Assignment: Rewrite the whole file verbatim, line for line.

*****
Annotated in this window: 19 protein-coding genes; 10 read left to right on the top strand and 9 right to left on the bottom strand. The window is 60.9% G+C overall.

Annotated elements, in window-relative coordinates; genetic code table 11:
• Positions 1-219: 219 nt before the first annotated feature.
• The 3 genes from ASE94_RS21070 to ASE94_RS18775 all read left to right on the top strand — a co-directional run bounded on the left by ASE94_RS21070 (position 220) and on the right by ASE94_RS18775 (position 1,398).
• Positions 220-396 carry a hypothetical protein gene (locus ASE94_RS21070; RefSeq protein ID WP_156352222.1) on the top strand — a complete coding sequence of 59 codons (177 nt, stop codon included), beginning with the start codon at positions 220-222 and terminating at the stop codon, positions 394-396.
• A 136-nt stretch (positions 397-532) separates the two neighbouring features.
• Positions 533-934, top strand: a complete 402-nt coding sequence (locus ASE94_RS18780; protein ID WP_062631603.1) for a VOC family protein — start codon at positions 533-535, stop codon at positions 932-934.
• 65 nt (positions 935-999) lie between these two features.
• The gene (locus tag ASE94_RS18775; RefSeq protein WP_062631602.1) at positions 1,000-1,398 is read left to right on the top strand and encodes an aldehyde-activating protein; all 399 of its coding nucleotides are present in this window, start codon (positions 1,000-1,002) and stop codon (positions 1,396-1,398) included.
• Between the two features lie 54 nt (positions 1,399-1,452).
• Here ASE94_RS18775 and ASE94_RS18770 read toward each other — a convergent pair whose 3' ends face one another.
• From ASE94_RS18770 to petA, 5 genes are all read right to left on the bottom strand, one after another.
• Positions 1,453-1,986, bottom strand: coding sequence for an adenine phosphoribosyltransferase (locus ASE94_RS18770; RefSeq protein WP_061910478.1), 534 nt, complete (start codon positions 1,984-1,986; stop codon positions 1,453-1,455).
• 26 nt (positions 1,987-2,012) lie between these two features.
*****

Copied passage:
Annotated in this window: 19 protein-coding genes; 10 read left to right on the top strand and 9 right to left on the bottom strand. The window is 60.9% G+C overall.

Annotated elements, in window-relative coordinates; genetic code table 11:
• Positions 1-219: 219 nt before the first annotated feature.
• The 3 genes from ASE94_RS21070 to ASE94_RS18775 all read left to right on the top strand — a co-directional run bounded on the left by ASE94_RS21070 (position 220) and on the right by ASE94_RS18775 (position 1,398).
• Positions 220-396 carry a hypothetical protein gene (locus ASE94_RS21070; RefSeq protein ID WP_156352222.1) on the top strand — a complete coding sequence of 59 codons (177 nt, stop codon included), beginning with the start codon at positions 220-222 and terminating at the stop codon, positions 394-396.
• A 136-nt stretch (positions 397-532) separates the two neighbouring features.
• Positions 533-934, top strand: a complete 402-nt coding sequence (locus ASE94_RS18780; protein ID WP_062631603.1) for a VOC family protein — start codon at positions 533-535, stop codon at positions 932-934.
• 65 nt (positions 935-999) lie between these two features.
• The gene (locus tag ASE94_RS18775; RefSeq protein WP_062631602.1) at positions 1,000-1,398 is read left to right on the top strand and encodes an aldehyde-activating protein; all 399 of its coding nucleotides are present in this window, start codon (positions 1,000-1,002) and stop codon (positions 1,396-1,398) included.
• Between the two features lie 54 nt (positions 1,399-1,452).
• Here ASE94_RS18775 and ASE94_RS18770 read toward each other — a convergent pair whose 3' ends face one another.
• From ASE94_RS18770 to petA, 5 genes are all read right to left on the bottom strand, one after another.
• Positions 1,453-1,986, bottom strand: coding sequence for an adenine phosphoribosyltransferase (locus ASE94_RS18770; RefSeq protein WP_061910478.1), 534 nt, complete (start codon positions 1,984-1,986; stop codon positions 1,453-1,455).
• 26 nt (positions 1,987-2,012) lie between these two features.